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Everything You Ever Wanted to Know About Gut Bacteria But Were Afraid to Ask

Eat Yourself Healthy

The human body is home to countless numbers of bacteria. In fact, scientists tell us that the number of bacteria living on and within us may actually outnumber our own cells. 

But don’t let that freak you out. Despite their bad reputation among the general public, being host to bacteria doesn’t necessarily mean you’re going to get sick. Many species of bacteria happily share our bodies with us, causing no problems and in many cases serving a useful purpose. 

Humans and bacteria have always had a symbiotic relationship, and over the millennia that relationship has become so entrenched that our bacterial brethren have become an integral part of the workings of our bodies. Bacteria–especially those living in our digestive systems, commonly referred to as our “gut bacteria”–play a role in everything from digestion to our immune systems.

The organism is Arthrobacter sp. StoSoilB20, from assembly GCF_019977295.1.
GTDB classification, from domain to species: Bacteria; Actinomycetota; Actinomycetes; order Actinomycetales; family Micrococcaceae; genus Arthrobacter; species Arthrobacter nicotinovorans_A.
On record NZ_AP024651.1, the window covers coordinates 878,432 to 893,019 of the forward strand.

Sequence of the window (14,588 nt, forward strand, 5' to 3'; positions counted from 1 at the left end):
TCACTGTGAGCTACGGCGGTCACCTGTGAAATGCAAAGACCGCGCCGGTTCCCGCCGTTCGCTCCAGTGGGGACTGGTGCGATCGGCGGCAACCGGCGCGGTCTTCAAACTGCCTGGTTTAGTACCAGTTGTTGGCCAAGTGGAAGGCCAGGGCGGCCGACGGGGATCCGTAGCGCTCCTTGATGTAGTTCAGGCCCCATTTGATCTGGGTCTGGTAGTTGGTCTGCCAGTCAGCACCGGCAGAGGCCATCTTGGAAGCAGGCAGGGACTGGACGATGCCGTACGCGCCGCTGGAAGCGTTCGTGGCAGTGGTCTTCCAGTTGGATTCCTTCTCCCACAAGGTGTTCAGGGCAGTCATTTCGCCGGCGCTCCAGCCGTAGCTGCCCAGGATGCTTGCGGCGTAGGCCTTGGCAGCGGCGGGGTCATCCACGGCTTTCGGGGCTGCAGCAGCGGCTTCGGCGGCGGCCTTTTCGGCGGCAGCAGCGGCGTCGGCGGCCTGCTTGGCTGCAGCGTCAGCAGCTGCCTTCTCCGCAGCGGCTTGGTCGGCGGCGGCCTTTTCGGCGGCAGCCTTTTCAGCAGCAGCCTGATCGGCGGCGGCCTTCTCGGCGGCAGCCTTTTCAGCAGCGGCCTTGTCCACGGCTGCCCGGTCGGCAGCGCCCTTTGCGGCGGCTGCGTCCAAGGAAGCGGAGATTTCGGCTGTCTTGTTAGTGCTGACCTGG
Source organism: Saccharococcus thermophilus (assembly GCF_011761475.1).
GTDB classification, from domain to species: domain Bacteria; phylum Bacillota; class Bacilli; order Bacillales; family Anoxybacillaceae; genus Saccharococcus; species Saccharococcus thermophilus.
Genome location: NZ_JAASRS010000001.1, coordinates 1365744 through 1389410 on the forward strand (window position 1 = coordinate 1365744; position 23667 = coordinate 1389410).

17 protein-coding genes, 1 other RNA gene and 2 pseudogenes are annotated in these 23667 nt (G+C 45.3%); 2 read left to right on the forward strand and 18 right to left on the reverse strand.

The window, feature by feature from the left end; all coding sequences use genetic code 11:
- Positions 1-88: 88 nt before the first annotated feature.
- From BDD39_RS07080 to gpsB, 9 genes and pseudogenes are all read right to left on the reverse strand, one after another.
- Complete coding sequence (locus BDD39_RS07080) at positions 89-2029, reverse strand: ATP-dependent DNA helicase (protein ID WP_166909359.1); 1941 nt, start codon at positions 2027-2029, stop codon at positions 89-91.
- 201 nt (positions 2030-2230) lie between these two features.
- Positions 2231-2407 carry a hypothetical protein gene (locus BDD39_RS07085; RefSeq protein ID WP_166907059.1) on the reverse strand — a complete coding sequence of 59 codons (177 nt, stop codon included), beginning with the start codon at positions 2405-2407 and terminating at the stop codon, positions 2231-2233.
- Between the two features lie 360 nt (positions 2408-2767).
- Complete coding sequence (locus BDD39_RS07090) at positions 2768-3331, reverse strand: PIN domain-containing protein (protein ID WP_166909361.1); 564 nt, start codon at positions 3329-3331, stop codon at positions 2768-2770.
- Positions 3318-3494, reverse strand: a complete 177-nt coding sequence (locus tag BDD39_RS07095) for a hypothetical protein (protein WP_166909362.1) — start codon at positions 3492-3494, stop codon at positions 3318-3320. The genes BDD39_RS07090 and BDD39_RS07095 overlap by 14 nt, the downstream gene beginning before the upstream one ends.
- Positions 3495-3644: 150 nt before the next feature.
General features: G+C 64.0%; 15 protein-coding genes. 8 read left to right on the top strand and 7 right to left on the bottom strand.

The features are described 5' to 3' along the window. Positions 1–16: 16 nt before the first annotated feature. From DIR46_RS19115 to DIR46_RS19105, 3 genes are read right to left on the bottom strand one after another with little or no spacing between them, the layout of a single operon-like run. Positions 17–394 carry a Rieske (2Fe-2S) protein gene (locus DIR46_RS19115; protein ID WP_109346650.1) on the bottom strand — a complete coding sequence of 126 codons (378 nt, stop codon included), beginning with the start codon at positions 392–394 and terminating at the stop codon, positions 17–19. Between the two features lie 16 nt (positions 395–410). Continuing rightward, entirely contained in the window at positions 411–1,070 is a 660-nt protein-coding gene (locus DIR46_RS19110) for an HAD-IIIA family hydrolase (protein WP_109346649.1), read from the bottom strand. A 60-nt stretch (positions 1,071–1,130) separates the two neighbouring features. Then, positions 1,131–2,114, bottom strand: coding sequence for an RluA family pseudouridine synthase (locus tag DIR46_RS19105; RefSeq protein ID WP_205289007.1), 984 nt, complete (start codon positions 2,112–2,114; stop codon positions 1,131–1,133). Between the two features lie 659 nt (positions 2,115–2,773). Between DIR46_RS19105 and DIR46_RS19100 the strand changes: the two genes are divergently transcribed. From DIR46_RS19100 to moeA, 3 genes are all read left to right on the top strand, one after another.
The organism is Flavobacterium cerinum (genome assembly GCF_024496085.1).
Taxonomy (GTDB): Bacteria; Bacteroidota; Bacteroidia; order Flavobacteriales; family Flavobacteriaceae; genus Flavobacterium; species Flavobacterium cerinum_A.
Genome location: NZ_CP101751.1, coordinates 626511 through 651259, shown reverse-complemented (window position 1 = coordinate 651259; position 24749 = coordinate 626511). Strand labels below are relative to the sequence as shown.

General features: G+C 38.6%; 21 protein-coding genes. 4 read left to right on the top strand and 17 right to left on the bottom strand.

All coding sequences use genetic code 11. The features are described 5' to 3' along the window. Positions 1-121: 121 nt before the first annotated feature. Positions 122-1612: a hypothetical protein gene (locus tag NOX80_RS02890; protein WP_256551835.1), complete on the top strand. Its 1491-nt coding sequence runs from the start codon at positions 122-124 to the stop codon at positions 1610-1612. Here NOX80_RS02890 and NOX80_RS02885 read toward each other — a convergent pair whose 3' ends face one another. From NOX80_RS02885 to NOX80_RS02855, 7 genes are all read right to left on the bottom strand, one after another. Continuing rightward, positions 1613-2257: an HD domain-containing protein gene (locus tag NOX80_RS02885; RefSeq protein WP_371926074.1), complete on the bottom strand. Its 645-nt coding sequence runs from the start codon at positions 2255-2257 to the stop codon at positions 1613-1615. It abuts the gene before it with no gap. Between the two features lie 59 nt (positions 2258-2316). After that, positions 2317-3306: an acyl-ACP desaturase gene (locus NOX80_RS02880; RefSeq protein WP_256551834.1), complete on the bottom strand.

The makeup of our bacterial colonies can influence whether we are fat or thin, happy or depressed, and more; it all depends on having the right number of “good” bacteria in relation to the “bad” ones. So how do you know if you have the right mix of microscopic critters, and what can you do to balance the scales in favor of health? The video below explains it all. 

 

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The human body is home to countless numbers of bacteria. In fact, scientists tell us that the number of bacteria living on and within us may actually outnumber our own cells. 
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The human body is home to countless numbers of bacteria. In fact, scientists tell us that the number of bacteria living on and within us may actually outnumber our own cells. 
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The human body is home to countless numbers of bacteria. In fact, scientists tell us that the number of bacteria living on and within us may actually outnumber our own cells. 
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